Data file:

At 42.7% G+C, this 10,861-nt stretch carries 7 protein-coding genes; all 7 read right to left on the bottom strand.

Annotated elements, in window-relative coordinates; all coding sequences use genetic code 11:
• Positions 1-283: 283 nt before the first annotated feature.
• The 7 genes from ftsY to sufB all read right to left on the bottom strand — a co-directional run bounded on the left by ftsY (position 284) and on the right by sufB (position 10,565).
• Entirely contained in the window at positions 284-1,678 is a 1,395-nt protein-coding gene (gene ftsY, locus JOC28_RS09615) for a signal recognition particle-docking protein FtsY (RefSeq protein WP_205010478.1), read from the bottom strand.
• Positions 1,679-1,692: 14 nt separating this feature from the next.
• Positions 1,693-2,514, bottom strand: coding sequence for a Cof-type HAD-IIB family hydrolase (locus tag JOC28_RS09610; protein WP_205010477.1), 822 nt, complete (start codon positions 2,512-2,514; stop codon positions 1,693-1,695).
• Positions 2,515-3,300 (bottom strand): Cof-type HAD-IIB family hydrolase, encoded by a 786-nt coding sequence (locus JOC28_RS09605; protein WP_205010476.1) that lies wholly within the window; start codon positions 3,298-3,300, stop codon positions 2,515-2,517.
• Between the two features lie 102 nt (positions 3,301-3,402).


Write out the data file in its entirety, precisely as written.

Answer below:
At 42.7% G+C, this 10,861-nt stretch carries 7 protein-coding genes; all 7 read right to left on the bottom strand.

Annotated elements, in window-relative coordinates; all coding sequences use genetic code 11:
• Positions 1-283: 283 nt before the first annotated feature.
• The 7 genes from ftsY to sufB all read right to left on the bottom strand — a co-directional run bounded on the left by ftsY (position 284) and on the right by sufB (position 10,565).
• Entirely contained in the window at positions 284-1,678 is a 1,395-nt protein-coding gene (gene ftsY, locus JOC28_RS09615) for a signal recognition particle-docking protein FtsY (RefSeq protein WP_205010478.1), read from the bottom strand.
• Positions 1,679-1,692: 14 nt separating this feature from the next.
• Positions 1,693-2,514, bottom strand: coding sequence for a Cof-type HAD-IIB family hydrolase (locus tag JOC28_RS09610; protein WP_205010477.1), 822 nt, complete (start codon positions 2,512-2,514; stop codon positions 1,693-1,695).
• Positions 2,515-3,300 (bottom strand): Cof-type HAD-IIB family hydrolase, encoded by a 786-nt coding sequence (locus JOC28_RS09605; protein WP_205010476.1) that lies wholly within the window; start codon positions 3,298-3,300, stop codon positions 2,515-2,517.
• Between the two features lie 102 nt (positions 3,301-3,402).